WASHINGTON — The last survivors of the Pearl Harbor attack are dying, but their voices and stories aren’t disappearing.
About two dozen audiotaped interviews with the oldest Pearl Harbor veterans have been recently donated to the Library of Congress’s Veterans History Project in Washington and will be made available to the public.
The oral history interviews were conducted by documentary filmmakers for the History channel. They sought the material to prepare special programming to commemorate the 75th anniversary of the attack that occurred Dec. 7, 1941.
The attack drew the United States into World War II and had a profound effect on Hawaii, which found itself on the front lines of a global conflagration.
Some snippets from these interviews will be included in the History channel documentaries being aired this week, “Pearl Harbor: The Truth” and “Pearl Harbor: The Last Word,” but a lot of rich material remains.
Raymond Albert Brittain was the subject of one Veterans History Project interview. He was a 20-year-old anti-aircraft specialist on the USS Tennessee that Sunday morning. He recalled that he had just woken up and was standing on the deck of the battleship with a buddy when they noticed a plume of smoke billowing up from the shore nearby.
“Oh there’s that crazy Army practicing dive-bombing,” Brittain’s friend said with a knowing shrug. Then they saw the planes, with the distinctive red circles emblazoned on the wings. “Hell, Ray, those are Japanese planes,” his friend said.
“We would love more participation from Hawaii’s veterans who served for the U.S.” — Monica Mohindra, Veterans History Project
Brittain recalled that he was completely dumbfounded.
“For weeks we’d been practicing for something like this, but the word Japanese had never been said to us,” he said. They had assumed the enemy was in Europe.
Brittain raced through the ship yelling for people to get to their battle stations. Some of his crewmates laughed, thinking he was joking. As the realization struck, they rushed to the defense of the ship. Brittain manned a 5-inch gun battery as torpedoes exploded into the ships around him.
He watched as the USS Oklahoma rolled over. He saw the West Virginia sink. Thick oil-laden smoke made it almost impossible to breathe. The day passed in a horrible haze, Brittain said.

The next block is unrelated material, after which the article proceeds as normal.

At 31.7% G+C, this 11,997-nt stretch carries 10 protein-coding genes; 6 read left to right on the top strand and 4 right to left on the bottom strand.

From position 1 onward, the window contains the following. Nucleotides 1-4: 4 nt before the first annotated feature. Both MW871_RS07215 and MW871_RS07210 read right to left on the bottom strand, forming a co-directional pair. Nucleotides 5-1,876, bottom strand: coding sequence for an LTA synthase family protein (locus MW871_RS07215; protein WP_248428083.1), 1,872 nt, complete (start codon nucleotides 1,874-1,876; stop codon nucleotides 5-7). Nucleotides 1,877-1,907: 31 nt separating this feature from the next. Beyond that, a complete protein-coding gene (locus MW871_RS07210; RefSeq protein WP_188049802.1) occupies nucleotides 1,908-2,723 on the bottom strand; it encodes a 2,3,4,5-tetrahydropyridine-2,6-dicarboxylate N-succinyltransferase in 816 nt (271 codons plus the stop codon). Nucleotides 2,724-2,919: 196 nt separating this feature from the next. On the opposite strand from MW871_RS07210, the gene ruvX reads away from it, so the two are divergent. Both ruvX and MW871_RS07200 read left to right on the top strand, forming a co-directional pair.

When the series of attacks ended, Brittain discovered his ankle was broken and the flesh on his foot and leg had been burned black. He went to the sick bay, but there were so many wounded and dying sailors that the doctor handed him a bandage and some tape, and told him to bind his foot himself. The doctor gave him a hypodermic needle filled with morphine and showed him how to inject himself.
“I taped it then I went back to work, Brittain said.
In the following days, Brittain was assigned the duty of pulling charred corpses from the water, using ropes to grapple the bodies and pull them into a rowboat. As he described those days, his voice quavered and he began crying.
“I try to forget things like that,” he told the interviewer. “You can’t. … After 60 years, it’s still there. I still think of it.”
Brittain survived the war, married his high school sweetheart and became a county sheriff. He died last year at age 94 in Sheridan, Wyoming.
Congress created the Veterans History Project in 2000 to boost understanding and awareness of the realities of war. The archive contains remembrances of veterans of conflicts since World War I. But although there are some 170,000 veterans in Hawaii, it contains very few stories from the 50th state.
“We would love more participation from Hawaii’s veterans who served for the U.S.,” said Monica Mohindra, head of program coordination and communication for the project.
She said that the project is accepting about 90 to 100 oral history submissions from American veterans each week and now has a total inventory of about 101,000.
“Currently we only have about 95 from those who list Hawaii as their state of residence,” she said. “We really need more to tell the full story of Hawaii service.”
It is not necessary for the interviews to be professionally conducted. Mohindra said they accept oral histories done by friends and family members, and that the interviews should last at least 30 minutes. More information is available on the Veterans History Project website at the Library of Congress.
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A Kailua girl, Kirstin Downey is a special correspondent for Civil Beat. A longtime reporter for The Washington Post, she is the author of "The Woman Behind the New Deal," "Isabella the Warrior Queen" and an upcoming biography of King Kaumualii of Kauai. She can be reached at email@example.com.